Black History Month and the Arkansas UMCEuba Mae Harris-Winton

Black History Month and the Arkansas UMC
Euba Mae Harris-Winton

By Caleb Hennington

Digital Content Editor

Each February, Black History Month is celebrated throughout the United States as a way to remember the amazing contributions and achievements of black Americans and other people of African descent throughout history.

Throughout February, we are celebrating the groundbreaking achievements of black Americans in the Arkansas United Methodist Church.

This week, we are recognizing Euba Mae Harris-Winton a lifelong Methodist spiritual leader and guide for many people during her 95 years on earth.

Euba Mae was born on June 26, 1923, to the Rev. Daniel Haven Edward Harris and Martha T. Hill Harris in Cotton Plant, Arkansas. Her father, known as the Rev. D.H.E. Harris to many, was the pastor at Mallalieu Methodist Church in Fort Smith from 1900 to 1907. Strong leadership ran in Harris-Winton’s family, as her father was not only a pastor and a District Superintendent, but also the first black minister to serve on the Board of Trustees of Philander Smith College.

Mallalieu Methodist Church played a significant role in Harris-Winton’s life, and she would return to the church many years later to open the Mallalieu Community Center in 1970, with the mission of strengthening the church’s outreach ministry, with a focus on improving the wellbeing of minority groups and low-income families.

Harris-Winton was the executive director of the Mallalieu Community Center from 1970 to 1997 and was instrumental in helping immigrants from both Cuba and Vietnam during that time adjust to living in the United States.

According to a newspaper article written by Bennie Mae Ware Gunn, printed in the May 2001 issue of The Lincoln Echo (Vol. 8, Issue 12), “Mallalieu Community Center was a multi-cultural center long before the term was commonly used.”

Harris-Winton also worked with people from low-income families to get their college degrees, and helped workers find jobs through the Western Arkansas Employment Development Agency.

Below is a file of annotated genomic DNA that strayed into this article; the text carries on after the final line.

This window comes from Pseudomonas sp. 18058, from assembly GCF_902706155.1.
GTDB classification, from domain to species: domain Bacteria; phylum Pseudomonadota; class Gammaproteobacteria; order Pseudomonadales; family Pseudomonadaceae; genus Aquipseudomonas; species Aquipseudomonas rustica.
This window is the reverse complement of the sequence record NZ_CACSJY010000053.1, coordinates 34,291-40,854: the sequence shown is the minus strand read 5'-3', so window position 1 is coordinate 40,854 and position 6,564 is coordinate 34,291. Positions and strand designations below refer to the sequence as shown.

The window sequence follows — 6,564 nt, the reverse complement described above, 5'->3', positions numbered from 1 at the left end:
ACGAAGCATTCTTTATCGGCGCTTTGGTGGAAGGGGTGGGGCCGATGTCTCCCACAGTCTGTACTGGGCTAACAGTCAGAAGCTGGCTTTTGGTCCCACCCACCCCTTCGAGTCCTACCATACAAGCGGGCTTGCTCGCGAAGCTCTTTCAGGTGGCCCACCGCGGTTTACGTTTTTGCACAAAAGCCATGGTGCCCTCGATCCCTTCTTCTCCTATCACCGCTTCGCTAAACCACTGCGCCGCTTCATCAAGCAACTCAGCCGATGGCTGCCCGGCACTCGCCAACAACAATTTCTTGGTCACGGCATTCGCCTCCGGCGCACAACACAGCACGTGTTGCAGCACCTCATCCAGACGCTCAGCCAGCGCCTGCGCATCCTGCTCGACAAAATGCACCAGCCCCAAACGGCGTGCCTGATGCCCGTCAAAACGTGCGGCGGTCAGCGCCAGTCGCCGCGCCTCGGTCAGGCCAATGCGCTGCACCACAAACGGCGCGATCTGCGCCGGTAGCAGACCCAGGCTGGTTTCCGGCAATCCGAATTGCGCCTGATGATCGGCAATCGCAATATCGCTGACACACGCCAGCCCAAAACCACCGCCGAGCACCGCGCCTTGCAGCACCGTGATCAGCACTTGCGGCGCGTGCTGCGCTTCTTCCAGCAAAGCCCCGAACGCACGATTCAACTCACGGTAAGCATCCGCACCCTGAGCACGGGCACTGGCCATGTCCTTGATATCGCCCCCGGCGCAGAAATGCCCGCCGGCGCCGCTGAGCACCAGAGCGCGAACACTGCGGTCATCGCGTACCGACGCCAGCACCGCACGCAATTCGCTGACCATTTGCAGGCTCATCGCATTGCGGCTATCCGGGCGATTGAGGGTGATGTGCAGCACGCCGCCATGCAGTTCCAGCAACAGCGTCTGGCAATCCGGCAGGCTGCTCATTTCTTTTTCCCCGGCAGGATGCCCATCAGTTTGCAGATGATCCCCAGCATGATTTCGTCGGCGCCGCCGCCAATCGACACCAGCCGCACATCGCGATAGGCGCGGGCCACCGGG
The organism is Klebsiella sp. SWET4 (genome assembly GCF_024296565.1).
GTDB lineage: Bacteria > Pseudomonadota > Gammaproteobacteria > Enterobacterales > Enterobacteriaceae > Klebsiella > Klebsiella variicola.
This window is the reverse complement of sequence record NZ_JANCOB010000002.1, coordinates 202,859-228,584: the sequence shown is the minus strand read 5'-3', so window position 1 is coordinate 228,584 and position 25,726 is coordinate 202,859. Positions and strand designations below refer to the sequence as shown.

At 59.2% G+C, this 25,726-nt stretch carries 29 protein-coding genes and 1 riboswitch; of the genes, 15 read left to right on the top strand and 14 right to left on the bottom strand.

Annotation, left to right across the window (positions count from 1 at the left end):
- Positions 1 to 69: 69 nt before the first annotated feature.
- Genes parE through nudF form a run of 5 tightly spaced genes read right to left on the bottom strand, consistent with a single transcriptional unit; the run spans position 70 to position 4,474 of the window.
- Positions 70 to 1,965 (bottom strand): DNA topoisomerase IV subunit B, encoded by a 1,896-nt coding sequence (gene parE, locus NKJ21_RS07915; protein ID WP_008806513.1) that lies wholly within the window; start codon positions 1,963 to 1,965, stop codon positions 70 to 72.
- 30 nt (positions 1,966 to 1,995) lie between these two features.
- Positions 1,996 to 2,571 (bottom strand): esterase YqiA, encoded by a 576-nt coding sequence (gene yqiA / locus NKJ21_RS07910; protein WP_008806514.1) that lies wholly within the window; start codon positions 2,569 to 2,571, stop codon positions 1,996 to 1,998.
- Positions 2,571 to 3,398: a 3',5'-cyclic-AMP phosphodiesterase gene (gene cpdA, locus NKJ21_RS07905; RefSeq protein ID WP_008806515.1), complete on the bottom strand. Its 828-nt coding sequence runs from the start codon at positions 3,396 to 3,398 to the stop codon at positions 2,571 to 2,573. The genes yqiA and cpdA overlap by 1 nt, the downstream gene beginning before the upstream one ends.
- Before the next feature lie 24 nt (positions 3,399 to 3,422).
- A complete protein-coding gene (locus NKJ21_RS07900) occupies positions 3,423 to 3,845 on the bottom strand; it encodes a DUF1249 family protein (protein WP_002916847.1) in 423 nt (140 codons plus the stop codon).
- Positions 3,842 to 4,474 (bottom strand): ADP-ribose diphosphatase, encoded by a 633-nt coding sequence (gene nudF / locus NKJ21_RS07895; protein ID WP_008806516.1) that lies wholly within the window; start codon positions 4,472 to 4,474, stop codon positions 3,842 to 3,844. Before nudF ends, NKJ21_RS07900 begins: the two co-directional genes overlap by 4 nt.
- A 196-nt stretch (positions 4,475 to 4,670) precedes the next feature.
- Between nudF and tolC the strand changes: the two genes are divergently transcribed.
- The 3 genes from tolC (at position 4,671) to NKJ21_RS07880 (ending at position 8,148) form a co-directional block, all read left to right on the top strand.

Euba Mae Harris-Winton. Photo courtesty of the United Methodist Archives.

Other accomplishments she achieved during her long and impactful life include being the first black delegate elected from the former North Arkansas conference to attend General Conference in 1980; president of the North Arkansas Conference United Methodist Women from 1986-1989; and a 1987-1988 recipient of the Ethel K. Millar Award presented by Hendrix College.

One of her five children, Jonathan D. Keaton, was ordained as a United Methodist bishop in 1996. Bishop Keaton is a retired bishop who served as episcopal leader of the Ohio East, Michigan, and Illinois Areas of The United Methodist Church.

Shortly after her death on March 11, 2019, Sen. John Boozman of Arkansas honored Harris-Winton’s extraordinary life on the floor of the United States Senate Chamber.

Boozman said, “I was honored to know Mrs. Euba and will personally miss her example, kindness, advice, and willingness to help others. She was a rare individual who never stopped fighting to improve the world.”

At the time of her death, Euba was a member of Mission UMC and participated in St. Paul UMC’s United Methodist Women.

Thank you, Euba Mae Harris-Winton, for your dedication to improving the lives of those who need our help the most.

We celebrate the contributions of black Americans every year in February, but the immeasurable improvements to our society that black Americans have gifted the world should be honored each and every day.

Black History Month and the Arkansas UMCRep. John Walker

Black History Month and the Arkansas UMC
Rep. John Walker

By Caleb Hennington

Digital Content Editor

Each February, Black History Month is celebrated throughout the United States as a way to remember the amazing contributions and achievements of black Americans and other people of African descent throughout history.

Throughout February, we are celebrating the groundbreaking achievements of black Americans in the Arkansas United Methodist Church.

John Winfield Walker: attorney, state representative, and a devoted United Methodist

This week, we are recognizing the achievements of former Arkansas State Representative John Winfield Walker (June 3, 1937 – Oct. 28, 2019).

Walker was born in Hope, Arkansas. In 1954, Walker had the distinction of being the first African American undergraduate student admitted to the University of Texas after the Brown v. Board of Education decision of 1954. However, because of lingering racism following the Supreme Court decision, Walker was not allowed to attend the University of Texas. Instead, he returned to his home state and graduated from Arkansas AM&N — now the University of Arkansas-Pine Bluff — in 1958 with a degree in Sociology. Walker had the unique privilege of hearing Rev. Dr. Martin Luther King Jr. speak at his graduation ceremony.

Walker would go on to receive a master’s degree from New York University in 1961 and a law degree from Yale University in 1964.